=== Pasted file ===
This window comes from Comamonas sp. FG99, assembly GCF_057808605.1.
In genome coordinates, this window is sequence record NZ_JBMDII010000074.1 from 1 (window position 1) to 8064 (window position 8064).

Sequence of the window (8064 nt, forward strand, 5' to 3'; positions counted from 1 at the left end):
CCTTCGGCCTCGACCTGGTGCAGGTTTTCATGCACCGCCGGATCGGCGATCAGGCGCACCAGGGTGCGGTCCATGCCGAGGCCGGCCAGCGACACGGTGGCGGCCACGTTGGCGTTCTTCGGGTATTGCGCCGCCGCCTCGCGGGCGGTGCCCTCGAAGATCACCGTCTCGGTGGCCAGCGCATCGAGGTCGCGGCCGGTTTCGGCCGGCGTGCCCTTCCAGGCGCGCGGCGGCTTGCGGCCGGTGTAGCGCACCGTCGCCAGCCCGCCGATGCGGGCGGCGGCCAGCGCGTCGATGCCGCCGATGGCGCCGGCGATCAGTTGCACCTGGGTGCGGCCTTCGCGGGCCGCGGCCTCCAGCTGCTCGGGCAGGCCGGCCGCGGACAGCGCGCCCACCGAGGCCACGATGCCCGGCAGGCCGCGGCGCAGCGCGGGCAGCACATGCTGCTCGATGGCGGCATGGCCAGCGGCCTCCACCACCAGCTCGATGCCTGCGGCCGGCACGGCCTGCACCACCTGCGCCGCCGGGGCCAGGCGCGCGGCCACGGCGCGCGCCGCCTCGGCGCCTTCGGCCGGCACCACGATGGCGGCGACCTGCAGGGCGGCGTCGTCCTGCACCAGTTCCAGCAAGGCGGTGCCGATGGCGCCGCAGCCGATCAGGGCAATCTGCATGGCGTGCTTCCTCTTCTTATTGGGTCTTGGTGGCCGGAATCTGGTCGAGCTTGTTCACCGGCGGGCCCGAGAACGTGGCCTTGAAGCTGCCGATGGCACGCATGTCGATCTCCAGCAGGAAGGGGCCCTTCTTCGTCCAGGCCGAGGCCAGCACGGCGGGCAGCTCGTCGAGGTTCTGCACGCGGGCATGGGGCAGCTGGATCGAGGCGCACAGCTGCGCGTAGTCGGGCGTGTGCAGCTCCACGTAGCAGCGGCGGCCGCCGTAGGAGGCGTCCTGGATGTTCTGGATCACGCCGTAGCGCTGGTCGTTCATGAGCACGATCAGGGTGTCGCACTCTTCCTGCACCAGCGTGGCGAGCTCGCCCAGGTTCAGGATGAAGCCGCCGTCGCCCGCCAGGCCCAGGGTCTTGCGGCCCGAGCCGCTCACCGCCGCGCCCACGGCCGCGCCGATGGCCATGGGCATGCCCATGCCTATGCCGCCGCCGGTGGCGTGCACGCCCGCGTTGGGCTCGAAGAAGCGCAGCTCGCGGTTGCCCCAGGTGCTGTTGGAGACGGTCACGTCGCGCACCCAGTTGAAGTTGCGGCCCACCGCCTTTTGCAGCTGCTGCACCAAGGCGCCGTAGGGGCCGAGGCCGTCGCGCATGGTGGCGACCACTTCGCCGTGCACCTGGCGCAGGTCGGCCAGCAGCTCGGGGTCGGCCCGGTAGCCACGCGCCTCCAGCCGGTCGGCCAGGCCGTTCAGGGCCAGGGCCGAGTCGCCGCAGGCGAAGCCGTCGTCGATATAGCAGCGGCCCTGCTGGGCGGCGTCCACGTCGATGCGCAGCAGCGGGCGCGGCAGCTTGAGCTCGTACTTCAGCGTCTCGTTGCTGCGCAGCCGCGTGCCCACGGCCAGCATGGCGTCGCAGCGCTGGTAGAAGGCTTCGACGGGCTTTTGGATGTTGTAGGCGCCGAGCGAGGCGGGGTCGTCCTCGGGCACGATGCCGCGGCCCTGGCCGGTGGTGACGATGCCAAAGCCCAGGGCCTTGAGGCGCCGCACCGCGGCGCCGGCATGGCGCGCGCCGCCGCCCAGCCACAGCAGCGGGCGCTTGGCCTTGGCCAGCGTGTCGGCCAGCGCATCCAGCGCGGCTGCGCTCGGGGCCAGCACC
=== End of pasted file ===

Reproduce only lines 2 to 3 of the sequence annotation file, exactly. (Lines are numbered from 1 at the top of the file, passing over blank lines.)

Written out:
In genome coordinates, this window is sequence record NZ_JBMDII010000074.1 from 1 (window position 1) to 8064 (window position 8064).

Sequence of the window (8064 nt, forward strand, 5' to 3'; positions counted from 1 at the left end):